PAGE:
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Bible Dictionaries

Bridgeway Bible Dictionary

Leaven

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Among the Hebrews, leaven (or yeast) was very important. It had a practical use in making bread and a symbolic significance in religious rituals.

People made leaven by mixing the flour of certain cereals with water, and allowing the mixture to stand till it fermented. When making leavened bread, they mixed this fermented portion with dough, so that when the dough was baked in the oven the bread would rise (Matthew 13:33; 1 Corinthians 5:6). Leavened bread was light and rounded, unleavened bread heavy and flat. An easier way of making leaven for future batches of bread was to remove a small piece of leavened dough before baking and leaving it stand till it too fermented.

The first mention of any ritual significance of leaven was at the time of the Passover when Israel escaped from Egypt. During the week after the Passover escape, the people had no time to bake their bread leavened. They had to carry their dough and baking pans with them, baking as they went (Exodus 12:11; Exodus 12:18; Exodus 12:34; Exodus 12:39). Each year from that time on, the people were to hold a symbolic re-enactment of the Passover along with a week-long Feast of Unleavened Bread. This was to remind them of Israel’s hurried and unceremonious departure from Egypt. They were to leave no leaven in their houses during the week of the feast (Exodus 12:14-20; Exodus 23:15; Mark 14:1; see PASSOVER).

Nothing containing leaven was to be offered on the altar of sacrifice. This was probably because leaven spoiled easily, and there was to be no trace of corruption in the sacrifices (Exodus 23:18; Exodus 34:25; Leviticus 2:11; Leviticus 7:12; Leviticus 10:12). However, leavened bread, representing the ordinary food of the people, was presented to God at the Feast of Harvest, as an expression of gratitude to him for their daily food (Leviticus 23:15-20). Leavened bread offered with the peace offering was not burnt on the altar, but eaten in the meal that followed (Leviticus 7:11-14).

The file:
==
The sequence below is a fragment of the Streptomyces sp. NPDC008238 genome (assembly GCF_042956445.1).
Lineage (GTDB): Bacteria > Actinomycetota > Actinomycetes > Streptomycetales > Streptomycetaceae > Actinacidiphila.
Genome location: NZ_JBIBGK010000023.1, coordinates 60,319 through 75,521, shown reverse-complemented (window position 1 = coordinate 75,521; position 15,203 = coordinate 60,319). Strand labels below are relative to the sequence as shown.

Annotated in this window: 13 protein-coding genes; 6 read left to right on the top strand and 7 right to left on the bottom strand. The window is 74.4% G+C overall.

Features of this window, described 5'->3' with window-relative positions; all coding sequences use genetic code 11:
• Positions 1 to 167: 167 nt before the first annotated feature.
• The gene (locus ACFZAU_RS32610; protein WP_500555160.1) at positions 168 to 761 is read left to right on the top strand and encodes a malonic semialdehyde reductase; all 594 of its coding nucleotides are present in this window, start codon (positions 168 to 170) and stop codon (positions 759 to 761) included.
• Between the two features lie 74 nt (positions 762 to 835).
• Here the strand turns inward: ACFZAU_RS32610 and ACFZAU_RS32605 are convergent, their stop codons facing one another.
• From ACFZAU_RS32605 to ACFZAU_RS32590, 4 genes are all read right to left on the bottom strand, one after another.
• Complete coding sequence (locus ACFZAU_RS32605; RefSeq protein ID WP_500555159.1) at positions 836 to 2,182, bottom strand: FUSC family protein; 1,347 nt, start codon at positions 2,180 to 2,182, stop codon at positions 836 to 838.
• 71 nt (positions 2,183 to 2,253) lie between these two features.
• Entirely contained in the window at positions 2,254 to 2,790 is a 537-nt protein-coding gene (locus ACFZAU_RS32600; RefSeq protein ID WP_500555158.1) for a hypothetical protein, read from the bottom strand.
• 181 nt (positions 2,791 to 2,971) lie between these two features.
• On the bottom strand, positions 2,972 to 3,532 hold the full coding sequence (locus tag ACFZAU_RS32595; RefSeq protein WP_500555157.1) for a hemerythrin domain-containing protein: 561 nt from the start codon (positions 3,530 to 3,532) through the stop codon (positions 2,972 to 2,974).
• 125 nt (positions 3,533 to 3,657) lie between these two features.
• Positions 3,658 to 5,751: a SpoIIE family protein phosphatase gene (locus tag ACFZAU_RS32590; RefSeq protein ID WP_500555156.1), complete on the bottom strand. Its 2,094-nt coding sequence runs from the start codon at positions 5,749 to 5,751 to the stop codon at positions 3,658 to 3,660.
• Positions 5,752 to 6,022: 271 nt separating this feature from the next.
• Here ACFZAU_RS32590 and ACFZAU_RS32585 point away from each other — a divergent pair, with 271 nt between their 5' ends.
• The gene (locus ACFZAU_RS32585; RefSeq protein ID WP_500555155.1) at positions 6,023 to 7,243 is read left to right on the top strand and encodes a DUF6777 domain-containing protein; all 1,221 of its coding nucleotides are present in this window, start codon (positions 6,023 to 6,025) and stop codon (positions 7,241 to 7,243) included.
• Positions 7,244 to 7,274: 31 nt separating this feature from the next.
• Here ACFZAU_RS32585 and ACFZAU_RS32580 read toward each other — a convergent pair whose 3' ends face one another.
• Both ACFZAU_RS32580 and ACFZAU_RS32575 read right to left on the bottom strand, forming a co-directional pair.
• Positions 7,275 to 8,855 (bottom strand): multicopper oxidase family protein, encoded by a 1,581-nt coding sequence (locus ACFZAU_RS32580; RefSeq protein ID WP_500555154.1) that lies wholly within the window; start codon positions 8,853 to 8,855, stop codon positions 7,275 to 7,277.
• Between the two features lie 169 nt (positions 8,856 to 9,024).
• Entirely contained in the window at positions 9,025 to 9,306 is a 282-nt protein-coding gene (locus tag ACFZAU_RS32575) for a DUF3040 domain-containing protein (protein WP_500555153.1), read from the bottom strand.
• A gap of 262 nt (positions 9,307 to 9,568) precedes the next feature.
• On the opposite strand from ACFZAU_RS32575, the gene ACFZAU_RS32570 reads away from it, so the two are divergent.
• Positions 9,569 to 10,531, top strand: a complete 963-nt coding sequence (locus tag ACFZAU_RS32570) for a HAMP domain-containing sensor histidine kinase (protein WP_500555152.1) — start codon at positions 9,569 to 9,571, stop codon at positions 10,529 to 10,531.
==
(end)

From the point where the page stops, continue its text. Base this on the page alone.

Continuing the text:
Because it tended to corrupt and because it affected everything it touched, leaven developed a deeper symbolic meaning. Jesus saw the Pharisees, the Sadducees and Herod as evil influences that spread through Israel as leaven spreads through a lump of dough. He warned his disciples to beware of the leaven-like effect of such people. Their hypocrisy, teaching and ungodliness could quickly have a corrupting effect on others (Matthew 16:5-12; Mark 8:15; Luke 12:1-3).

Just as Israelites cleaned all leaven out of their houses at the time of the Passover, so Christians should clean the leaven of sin and wrong teaching out of their church. If left unchecked, sin will spread yeast-like through the church (1 Corinthians 5:6-8; Galatians 5:7-9).

In one of Jesus’ parables, by contrast, leaven is used figuratively in a good sense. Just as leaven spreads through the dough into which it is put, so will Christ’s kingdom spread throughout the world (Matthew 13:33).


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Bibliography Information
Fleming, Don. Entry for 'Leaven'. Bridgeway Bible Dictionary. https://www.studylight.org/dictionaries/bbd/l/leaven.html. 2004.

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